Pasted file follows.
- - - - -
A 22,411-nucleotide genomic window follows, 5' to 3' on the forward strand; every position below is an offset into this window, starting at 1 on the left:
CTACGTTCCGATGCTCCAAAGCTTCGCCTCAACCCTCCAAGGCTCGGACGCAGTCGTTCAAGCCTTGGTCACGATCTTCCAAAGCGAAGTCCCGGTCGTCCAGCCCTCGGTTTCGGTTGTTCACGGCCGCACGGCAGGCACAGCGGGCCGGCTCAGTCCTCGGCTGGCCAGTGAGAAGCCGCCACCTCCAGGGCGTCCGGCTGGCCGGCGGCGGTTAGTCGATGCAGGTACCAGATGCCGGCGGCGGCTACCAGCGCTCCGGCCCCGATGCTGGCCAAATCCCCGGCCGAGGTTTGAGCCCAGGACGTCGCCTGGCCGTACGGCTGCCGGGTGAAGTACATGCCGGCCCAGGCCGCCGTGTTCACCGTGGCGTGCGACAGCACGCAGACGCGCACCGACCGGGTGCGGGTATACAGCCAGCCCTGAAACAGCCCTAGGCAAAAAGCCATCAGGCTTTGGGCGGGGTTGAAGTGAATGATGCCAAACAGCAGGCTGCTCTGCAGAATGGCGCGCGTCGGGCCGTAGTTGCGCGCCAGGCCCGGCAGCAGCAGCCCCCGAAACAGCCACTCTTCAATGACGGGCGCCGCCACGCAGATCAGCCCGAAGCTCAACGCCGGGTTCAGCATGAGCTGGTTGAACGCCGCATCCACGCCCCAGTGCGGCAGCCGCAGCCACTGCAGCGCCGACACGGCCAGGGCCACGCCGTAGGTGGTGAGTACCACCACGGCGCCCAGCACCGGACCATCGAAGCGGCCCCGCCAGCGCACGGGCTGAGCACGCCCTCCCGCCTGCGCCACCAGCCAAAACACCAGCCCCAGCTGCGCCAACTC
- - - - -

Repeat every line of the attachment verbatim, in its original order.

A 22,411-nucleotide genomic window follows, 5' to 3' on the forward strand; every position below is an offset into this window, starting at 1 on the left:
CTACGTTCCGATGCTCCAAAGCTTCGCCTCAACCCTCCAAGGCTCGGACGCAGTCGTTCAAGCCTTGGTCACGATCTTCCAAAGCGAAGTCCCGGTCGTCCAGCCCTCGGTTTCGGTTGTTCACGGCCGCACGGCAGGCACAGCGGGCCGGCTCAGTCCTCGGCTGGCCAGTGAGAAGCCGCCACCTCCAGGGCGTCCGGCTGGCCGGCGGCGGTTAGTCGATGCAGGTACCAGATGCCGGCGGCGGCTACCAGCGCTCCGGCCCCGATGCTGGCCAAATCCCCGGCCGAGGTTTGAGCCCAGGACGTCGCCTGGCCGTACGGCTGCCGGGTGAAGTACATGCCGGCCCAGGCCGCCGTGTTCACCGTGGCGTGCGACAGCACGCAGACGCGCACCGACCGGGTGCGGGTATACAGCCAGCCCTGAAACAGCCCTAGGCAAAAAGCCATCAGGCTTTGGGCGGGGTTGAAGTGAATGATGCCAAACAGCAGGCTGCTCTGCAGAATGGCGCGCGTCGGGCCGTAGTTGCGCGCCAGGCCCGGCAGCAGCAGCCCCCGAAACAGCCACTCTTCAATGACGGGCGCCGCCACGCAGATCAGCCCGAAGCTCAACGCCGGGTTCAGCATGAGCTGGTTGAACGCCGCATCCACGCCCCAGTGCGGCAGCCGCAGCCACTGCAGCGCCGACACGGCCAGGGCCACGCCGTAGGTGGTGAGTACCACCACGGCGCCCAGCACCGGACCATCGAAGCGGCCCCGCCAGCGCACGGGCTGAGCACGCCCTCCCGCCTGCGCCACCAGCCAAAACACCAGCCCCAGCTGCGCCAACTC